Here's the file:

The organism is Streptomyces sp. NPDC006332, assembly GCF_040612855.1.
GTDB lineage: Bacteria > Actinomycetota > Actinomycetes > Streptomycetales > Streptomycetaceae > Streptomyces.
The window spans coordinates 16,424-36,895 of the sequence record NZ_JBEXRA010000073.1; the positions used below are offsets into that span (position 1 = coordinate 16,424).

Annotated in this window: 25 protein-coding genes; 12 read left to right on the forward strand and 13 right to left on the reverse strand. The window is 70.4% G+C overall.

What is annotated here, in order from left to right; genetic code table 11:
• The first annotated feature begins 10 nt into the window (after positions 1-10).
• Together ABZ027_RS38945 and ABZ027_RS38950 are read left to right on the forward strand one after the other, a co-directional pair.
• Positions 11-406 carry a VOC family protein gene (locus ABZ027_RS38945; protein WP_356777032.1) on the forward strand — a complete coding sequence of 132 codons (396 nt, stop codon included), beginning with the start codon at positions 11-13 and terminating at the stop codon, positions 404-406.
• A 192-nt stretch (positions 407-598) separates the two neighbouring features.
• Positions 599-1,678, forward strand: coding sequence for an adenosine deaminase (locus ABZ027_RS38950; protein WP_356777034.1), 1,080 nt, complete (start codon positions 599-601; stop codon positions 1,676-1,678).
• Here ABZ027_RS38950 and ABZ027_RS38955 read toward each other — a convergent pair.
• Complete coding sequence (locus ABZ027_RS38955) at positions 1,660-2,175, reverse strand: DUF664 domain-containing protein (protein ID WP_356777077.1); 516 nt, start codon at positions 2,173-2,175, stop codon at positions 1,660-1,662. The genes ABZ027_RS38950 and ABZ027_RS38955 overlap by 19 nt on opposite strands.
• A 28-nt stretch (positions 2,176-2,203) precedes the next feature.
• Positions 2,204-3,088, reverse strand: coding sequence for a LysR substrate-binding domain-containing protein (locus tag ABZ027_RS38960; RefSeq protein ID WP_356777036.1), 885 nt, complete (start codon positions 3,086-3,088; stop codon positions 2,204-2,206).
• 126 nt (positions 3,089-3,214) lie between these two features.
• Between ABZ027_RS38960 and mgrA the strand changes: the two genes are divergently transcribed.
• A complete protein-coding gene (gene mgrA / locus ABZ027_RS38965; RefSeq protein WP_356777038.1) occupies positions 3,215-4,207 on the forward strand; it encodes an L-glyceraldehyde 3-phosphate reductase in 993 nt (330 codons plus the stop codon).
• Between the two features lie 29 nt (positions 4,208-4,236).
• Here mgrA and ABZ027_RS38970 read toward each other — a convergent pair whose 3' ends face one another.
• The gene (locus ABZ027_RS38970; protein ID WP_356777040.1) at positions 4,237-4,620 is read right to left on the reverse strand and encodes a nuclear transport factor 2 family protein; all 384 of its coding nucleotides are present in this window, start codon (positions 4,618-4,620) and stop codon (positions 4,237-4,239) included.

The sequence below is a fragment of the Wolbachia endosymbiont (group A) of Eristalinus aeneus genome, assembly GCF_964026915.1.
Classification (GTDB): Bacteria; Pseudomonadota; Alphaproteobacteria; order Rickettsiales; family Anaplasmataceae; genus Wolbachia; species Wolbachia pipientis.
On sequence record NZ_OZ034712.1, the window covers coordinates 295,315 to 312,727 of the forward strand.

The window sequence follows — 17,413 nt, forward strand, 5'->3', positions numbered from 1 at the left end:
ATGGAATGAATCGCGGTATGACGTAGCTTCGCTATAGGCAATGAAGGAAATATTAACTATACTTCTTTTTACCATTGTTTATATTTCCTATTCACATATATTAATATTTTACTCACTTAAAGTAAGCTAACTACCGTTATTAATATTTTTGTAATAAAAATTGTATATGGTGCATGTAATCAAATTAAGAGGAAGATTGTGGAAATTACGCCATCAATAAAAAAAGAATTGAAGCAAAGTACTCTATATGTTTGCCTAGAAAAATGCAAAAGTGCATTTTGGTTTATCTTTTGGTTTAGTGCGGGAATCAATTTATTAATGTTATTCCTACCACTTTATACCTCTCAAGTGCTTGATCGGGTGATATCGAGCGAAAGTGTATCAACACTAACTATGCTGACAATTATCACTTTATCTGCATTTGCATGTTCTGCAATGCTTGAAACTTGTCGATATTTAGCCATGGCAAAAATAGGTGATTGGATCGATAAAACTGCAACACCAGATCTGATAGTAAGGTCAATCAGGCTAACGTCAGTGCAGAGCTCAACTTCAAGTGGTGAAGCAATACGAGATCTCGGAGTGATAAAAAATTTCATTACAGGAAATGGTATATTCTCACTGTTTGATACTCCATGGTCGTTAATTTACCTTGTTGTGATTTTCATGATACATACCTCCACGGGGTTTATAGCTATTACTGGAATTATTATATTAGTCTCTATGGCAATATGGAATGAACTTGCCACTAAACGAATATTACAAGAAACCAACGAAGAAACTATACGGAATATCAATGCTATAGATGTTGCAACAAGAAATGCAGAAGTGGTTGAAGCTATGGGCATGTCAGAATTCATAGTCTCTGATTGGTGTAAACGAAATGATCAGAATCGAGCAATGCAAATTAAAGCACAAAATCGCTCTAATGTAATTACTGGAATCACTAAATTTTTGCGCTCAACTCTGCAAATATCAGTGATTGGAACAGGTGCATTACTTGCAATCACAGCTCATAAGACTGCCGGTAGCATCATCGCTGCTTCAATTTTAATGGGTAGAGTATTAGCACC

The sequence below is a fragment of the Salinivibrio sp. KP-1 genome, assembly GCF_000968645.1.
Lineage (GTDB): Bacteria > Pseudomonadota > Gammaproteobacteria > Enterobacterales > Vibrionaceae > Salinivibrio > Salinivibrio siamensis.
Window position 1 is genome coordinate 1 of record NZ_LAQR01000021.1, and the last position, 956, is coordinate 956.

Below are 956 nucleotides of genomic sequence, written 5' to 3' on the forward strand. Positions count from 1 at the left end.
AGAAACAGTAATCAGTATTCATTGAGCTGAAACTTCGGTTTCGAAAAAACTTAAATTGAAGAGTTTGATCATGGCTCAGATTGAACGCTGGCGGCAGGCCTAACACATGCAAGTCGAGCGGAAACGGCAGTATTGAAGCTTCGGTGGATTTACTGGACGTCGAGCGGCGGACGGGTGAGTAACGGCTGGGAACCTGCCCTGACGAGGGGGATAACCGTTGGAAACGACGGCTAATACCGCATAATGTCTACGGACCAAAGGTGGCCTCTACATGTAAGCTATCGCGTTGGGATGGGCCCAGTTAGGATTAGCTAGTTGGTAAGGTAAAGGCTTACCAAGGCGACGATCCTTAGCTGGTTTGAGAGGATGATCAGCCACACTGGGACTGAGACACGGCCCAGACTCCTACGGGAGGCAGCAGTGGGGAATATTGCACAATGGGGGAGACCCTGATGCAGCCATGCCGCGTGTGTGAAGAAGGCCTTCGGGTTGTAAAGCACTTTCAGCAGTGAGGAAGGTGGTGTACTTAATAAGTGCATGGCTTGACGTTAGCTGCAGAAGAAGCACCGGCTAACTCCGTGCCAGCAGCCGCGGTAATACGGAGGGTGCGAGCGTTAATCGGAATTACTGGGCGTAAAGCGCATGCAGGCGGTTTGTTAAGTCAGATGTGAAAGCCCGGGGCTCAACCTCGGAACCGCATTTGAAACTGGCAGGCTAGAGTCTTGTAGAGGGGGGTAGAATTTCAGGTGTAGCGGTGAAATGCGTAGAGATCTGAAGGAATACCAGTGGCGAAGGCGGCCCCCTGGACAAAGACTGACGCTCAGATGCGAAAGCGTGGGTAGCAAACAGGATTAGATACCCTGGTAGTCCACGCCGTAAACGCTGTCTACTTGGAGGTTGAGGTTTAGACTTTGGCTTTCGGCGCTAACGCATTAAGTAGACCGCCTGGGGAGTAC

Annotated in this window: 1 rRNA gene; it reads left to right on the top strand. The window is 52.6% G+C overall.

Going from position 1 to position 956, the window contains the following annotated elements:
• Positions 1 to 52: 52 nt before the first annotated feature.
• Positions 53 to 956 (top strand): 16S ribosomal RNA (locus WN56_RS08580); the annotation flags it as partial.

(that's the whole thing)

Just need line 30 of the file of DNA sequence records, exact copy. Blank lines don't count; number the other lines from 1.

AGAAACAGTAATCAGTATTCATTGAGCTGAAACTTCGGTTTCGAAAAAACTTAAATTGAAGAGTTTGATCATGGCTCAGATTGAACGCTGGCGGCAGGCCTAACACATGCAAGTCGAGCGGAAACGGCAGTATTGAAGCTTCGGTGGATTTACTGGACGTCGAGCGGCGGACGGGTGAGTAACGGCTGGGAACCTGCCCTGACGAGGGGGATAACCGTTGGAAACGACGGCTAATACCGCATAATGTCTACGGACCAAAGGTGGCCTCTACATGTAAGCTATCGCGTTGGGATGGGCCCAGTTAGGATTAGCTAGTTGGTAAGGTAAAGGCTTACCAAGGCGACGATCCTTAGCTGGTTTGAGAGGATGATCAGCCACACTGGGACTGAGACACGGCCCAGACTCCTACGGGAGGCAGCAGTGGGGAATATTGCACAATGGGGGAGACCCTGATGCAGCCATGCCGCGTGTGTGAAGAAGGCCTTCGGGTTGTAAAGCACTTTCAGCAGTGAGGAAGGTGGTGTACTTAATAAGTGCATGGCTTGACGTTAGCTGCAGAAGAAGCACCGGCTAACTCCGTGCCAGCAGCCGCGGTAATACGGAGGGTGCGAGCGTTAATCGGAATTACTGGGCGTAAAGCGCATGCAGGCGGTTTGTTAAGTCAGATGTGAAAGCCCGGGGCTCAACCTCGGAACCGCATTTGAAACTGGCAGGCTAGAGTCTTGTAGAGGGGGGTAGAATTTCAGGTGTAGCGGTGAAATGCGTAGAGATCTGAAGGAATACCAGTGGCGAAGGCGGCCCCCTGGACAAAGACTGACGCTCAGATGCGAAAGCGTGGGTAGCAAACAGGATTAGATACCCTGGTAGTCCACGCCGTAAACGCTGTCTACTTGGAGGTTGAGGTTTAGACTTTGGCTTTCGGCGCTAACGCATTAAGTAGACCGCCTGGGGAGTAC